Local firefighters concerned over plywood ban

Ohio is the first state with such a ban to fight blight

U.S. Marshal no trespassing signs are attached to pieces of plywood covering doors and windows of a house Monday, Oct. 31, 2016 (AP Photo/Wilson Ring)
U.S. Marshal no trespassing signs are attached to pieces of plywood covering doors and windows of a house Monday, Oct. 31, 2016 (AP Photo/Wilson Ring)


YOUNGSTOWN, Ohio (WKBN) – It is illegal in Ohio to use plywood to board up properties certified as vacant and abandoned.

Ohio is the first state with such a ban to fight blight. The law took effect last week and being seen as a boon for a practice known as clear boarding, using see-through polycarbonate windows and doors to secure vacant properties.

Youngstown Fire Chief John O’Neill said the plastic material could create difficulty for firefighters.

“I know a lot of it has to do with making the neighborhoods look nice and quality of life issues, but we will have some challenges with that,” O’Neill said. “I wish the fire department would have a little more input on that.”

The state became the first in the nation to outlaw the use of plywood on properties certified as vacant and abandoned.

The prohibition was tucked into one of 28 bills signed Wednesday by Republican Gov. John Kasich.

Fannie Mae, the federal government-sponsored mortgage association, has been using the clear polycarbonate windows and doors for several years and, in November, declared plywood unacceptable for securing vacant properties. A zoning committee in Chicago debated the issue this spring.

Robert Klein, founder of Cleveland-based clear board maker SecureView, said the Ohio law makes a bold statement against urban decay.

“This is a significant advancement for those engaged in the battle against neighborhood blight in Ohio,” Klein said. “Plywood is an outdated solution to a growing modern-day problem.”

Plywood has been an industry standard for securing vacated housing for so many decades that the very act of doing so is called “boarding up” the property. It’s widely available, easy to use and inexpensive.

However, supporters of using a different material say plywood is susceptible to break-ins and vandalism, obstructs the visibility for first responders and sends a visual signal that depreciates surrounding property values.

Marilyn Thompson, of APA-Engineered Wood Association, said the trade organization representing North American plywood makers views the debate as primarily aesthetic.

“Plywood has very good structural properties, so we wouldn’t see any significant difference in terms of security,” she said. “In terms of aesthetics, if building owners want to have the option to use that, that’s fine. But to ban the use of plywood and to make it mandatory to use the clear boarding really removes options for property owners and puts an additional burden on them by removing lower cost options.”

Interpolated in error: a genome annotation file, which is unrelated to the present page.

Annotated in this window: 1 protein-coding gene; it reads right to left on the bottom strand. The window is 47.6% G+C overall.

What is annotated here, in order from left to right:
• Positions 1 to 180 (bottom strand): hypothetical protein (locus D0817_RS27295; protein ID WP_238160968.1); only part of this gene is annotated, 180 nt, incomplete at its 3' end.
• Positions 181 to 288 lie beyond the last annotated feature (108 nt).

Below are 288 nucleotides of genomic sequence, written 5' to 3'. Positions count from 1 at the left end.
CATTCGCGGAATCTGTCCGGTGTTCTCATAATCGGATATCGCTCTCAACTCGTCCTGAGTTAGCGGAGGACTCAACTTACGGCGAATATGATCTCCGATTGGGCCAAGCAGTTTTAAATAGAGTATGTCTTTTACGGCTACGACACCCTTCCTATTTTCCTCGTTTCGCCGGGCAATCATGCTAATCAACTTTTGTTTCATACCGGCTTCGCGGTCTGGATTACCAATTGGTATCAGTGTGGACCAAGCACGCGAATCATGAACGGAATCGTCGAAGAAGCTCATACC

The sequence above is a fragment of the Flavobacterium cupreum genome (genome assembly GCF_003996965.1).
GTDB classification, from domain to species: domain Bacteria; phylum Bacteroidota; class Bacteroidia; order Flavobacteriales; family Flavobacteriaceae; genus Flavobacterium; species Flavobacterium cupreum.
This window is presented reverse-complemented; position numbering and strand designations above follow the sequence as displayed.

Thompson said a 4-by-8-foot sheet of plywood that’s 15/32 inches thick costs $17 to $20, while a similar-sized sheet of clear polycarbonate costs about $115.

In Ohio, the plywood ban comes close on the heels of another new law that sped up foreclosures on vacant and abandoned properties, sometimes called zombie properties because they languish like the living dead. It establishes a fast-track system trimming Ohio’s foreclosure process from two years or more to as little as six months.

Rep. Jonathan Dever, the bill’s sponsor, said the plywood ban applies only to properties sent through that process, which should now be turned over much more quickly. The Cincinnati Republican said they represent a fraction of Ohio’s total annual foreclosures.

“If you drive through a neighborhood and there’s boarded-up houses, what does that tell you? Nobody’s there,” Dever said. “The idea is, if you’re going to foreclose on a house, let’s not advertise that it’s empty. Let’s avoid break-ins and vandalism and let’s get it sold as soon as possible.”

The bill doesn’t specify any penalties for breaking the ban.

.

WKBN 27 First News provides commenting to allow for constructive discussion on the stories we cover. In order to comment here, you acknowledge you have read and agreed to our Terms of Service. Commenters who violate these terms, including use of vulgar language or racial slurs, will be banned. No links will be permitted. Please be respectful of the opinions of others. If you see an inappropriate comment, please flag it for our moderators to review.

Leave a Reply

Fill in your details below or click an icon to log in:

WordPress.com Logo

You are commenting using your WordPress.com account. Log Out / Change )

Twitter picture

You are commenting using your Twitter account. Log Out / Change )

Facebook photo

You are commenting using your Facebook account. Log Out / Change )

Google+ photo

You are commenting using your Google+ account. Log Out / Change )

Connecting to %s